What Keeps Filmmakers Up at Night

This is a guest post by Jade Waddy of Mutinee. United Kingdom based Mutinee is an independent film sharing network.

Over the past decade, the art of film making has changed radically in line with the nature of technological advancements. The independent filmmaker today faces a wider set of challenges than ever before. In the face of declining cinema numbers, the proliferation of video websites such as YouTube and the speed with which content can be shared via social media, it is harder and harder for a film to gain the attention it needs, firstly to be created and secondly to be watched by an audience.

Innspilling av film i Riksarkivet/Shooting of the film "The Nation's Memory" in the National Archives

There are three common problems which an independent filmmaker may face. These are exposure for fundraising, production and marketing. Let us examine each in turn.

Exposure for Fundraising

Nowadays, many independent films are funded through a process known as ‘Crowdfunding’. This is where many different people contribute to the creation of a film. With even a low budget film costing thousands of pounds to create, edit and finish in post production, many individuals or organisations are required to fund a film. So, a filmmaker will have to devote much time to firstly raising awareness of the proposed film and then persuading people to chip in. In a world where many things provide instant gratification, explaining why a low-budget film is worth investing in to those not versed in the art of storytelling is often a tricky task.

Election night crowd, Wellington, 1931

Production 

Once filmmakers have secured funding, they are then faced with new challenges on set. Digital technology has advanced so rapidly that in order to prevent the film from looking dated, the most up-to-date special effects must be used. DSLR, for instance, has dramatised image and sound capture in films. Likewise, 3D technology has meant changes in the expectations of how an audience will wish to view a film. Choosing a good cinematographer and editor on a budget is also another problem facing filmmakers. As with any creative process, how a film is planned and how it turns out can often differ. Costs can quickly spiral out of hand and many filmmakers end up running out of budget by the time they reach post production.

Marketing

YouTube has radically altered how people view films. Likewise, the illegal downloads of films has increased in recent times. It is commonplace to distribute films online, hence taking away the traditional audiences who would view films in the cinema. Without a strong social media presence, an independent film can struggle to raise the awareness it needs to even break even. For instance, Paranormal Activity was a budget film, made for $15,000. It was Orin Pelli’s use of a social media strategy which made the film so successful.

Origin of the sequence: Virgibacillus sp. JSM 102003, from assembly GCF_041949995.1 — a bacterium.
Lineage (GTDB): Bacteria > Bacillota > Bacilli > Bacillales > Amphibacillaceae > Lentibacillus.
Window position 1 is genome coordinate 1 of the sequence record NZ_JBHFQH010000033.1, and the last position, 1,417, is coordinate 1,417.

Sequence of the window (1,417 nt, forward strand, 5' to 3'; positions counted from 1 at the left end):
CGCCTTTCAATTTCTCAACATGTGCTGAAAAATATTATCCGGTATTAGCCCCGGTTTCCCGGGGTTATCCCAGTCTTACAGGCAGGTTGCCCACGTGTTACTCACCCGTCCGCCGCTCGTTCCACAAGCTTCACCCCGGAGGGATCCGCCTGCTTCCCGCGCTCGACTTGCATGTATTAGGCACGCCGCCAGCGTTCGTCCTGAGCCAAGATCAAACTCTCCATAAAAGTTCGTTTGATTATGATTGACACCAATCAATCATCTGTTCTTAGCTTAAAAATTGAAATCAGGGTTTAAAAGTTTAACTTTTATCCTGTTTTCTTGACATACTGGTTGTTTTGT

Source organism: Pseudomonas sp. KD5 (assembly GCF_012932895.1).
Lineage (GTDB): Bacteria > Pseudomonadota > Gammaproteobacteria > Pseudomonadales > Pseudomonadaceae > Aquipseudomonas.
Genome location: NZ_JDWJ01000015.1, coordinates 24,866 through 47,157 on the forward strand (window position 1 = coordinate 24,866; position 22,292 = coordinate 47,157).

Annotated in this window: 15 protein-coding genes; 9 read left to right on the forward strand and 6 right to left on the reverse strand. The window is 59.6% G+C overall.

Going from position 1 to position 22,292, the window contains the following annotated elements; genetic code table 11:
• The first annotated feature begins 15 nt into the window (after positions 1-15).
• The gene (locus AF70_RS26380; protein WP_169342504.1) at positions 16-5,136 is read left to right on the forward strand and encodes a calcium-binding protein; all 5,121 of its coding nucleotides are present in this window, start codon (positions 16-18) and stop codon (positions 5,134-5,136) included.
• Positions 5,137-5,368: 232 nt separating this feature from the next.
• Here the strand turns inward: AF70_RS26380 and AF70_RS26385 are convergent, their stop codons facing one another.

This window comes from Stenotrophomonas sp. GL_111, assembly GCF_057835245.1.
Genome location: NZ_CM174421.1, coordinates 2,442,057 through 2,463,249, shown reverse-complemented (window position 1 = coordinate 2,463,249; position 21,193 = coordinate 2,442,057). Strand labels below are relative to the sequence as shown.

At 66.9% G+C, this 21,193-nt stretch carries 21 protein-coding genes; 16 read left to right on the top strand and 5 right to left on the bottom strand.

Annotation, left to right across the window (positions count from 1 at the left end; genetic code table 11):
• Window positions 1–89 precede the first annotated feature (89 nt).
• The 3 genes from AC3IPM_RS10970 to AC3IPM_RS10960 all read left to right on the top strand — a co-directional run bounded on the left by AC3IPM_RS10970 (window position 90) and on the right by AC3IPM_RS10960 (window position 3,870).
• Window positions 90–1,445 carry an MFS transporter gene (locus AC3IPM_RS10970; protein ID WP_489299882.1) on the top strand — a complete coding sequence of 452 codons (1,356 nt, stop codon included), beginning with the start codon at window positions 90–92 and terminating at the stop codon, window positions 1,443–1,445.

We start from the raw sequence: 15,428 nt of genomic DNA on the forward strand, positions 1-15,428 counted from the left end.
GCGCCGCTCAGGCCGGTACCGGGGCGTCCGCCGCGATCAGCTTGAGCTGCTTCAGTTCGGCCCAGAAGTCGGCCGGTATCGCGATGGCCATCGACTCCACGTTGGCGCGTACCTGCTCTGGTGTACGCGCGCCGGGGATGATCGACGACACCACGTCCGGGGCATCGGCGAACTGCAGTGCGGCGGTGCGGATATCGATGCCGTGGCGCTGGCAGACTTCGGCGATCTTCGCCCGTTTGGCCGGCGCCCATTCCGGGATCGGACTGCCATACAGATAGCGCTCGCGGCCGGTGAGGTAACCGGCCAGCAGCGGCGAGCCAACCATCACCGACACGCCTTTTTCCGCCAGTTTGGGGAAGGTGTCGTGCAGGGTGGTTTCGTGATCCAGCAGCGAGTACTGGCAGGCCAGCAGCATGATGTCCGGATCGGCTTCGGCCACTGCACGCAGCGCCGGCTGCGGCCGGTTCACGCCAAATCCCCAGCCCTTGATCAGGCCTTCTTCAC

Currently tens of thousands of independents are made each year, with around 1% being successful when distributed traditionally. As filmmaking is so competitive, film studios are less likely to look to budget films to find new talent and are more likely to watch the bigger, ‘blockbuster’ films for this purpose.

How Mutinee Can Help

mutinee

Mutinee is an independent network of filmmakers. It is designed as a free platform where anyone can show films to friends and the wider community. Mutinee aims to harness the digital revolution, in order to create an online, global audience where independent films can gain the recognition they deserve.

Whilst Mutinee cannot directly cut down on the costs of producing a film, it can take away the worry of finding sufficient exposure for your film to be produced and for your film post production. Hopefully, gathering a supportive crowd via film pitches and teasers shared on Mutinee will help you to raise the support needed to make the film. Post production, Mutinee can host your film and attract viewers. Mutinee is hoping to attract the attention of film studios as it becomes the place for them to scan for new talent. Hopefully more traditional distributors will be in touch to promote it to an even wider audience, thus ultimately enabling the filmmaker to reap the rewards.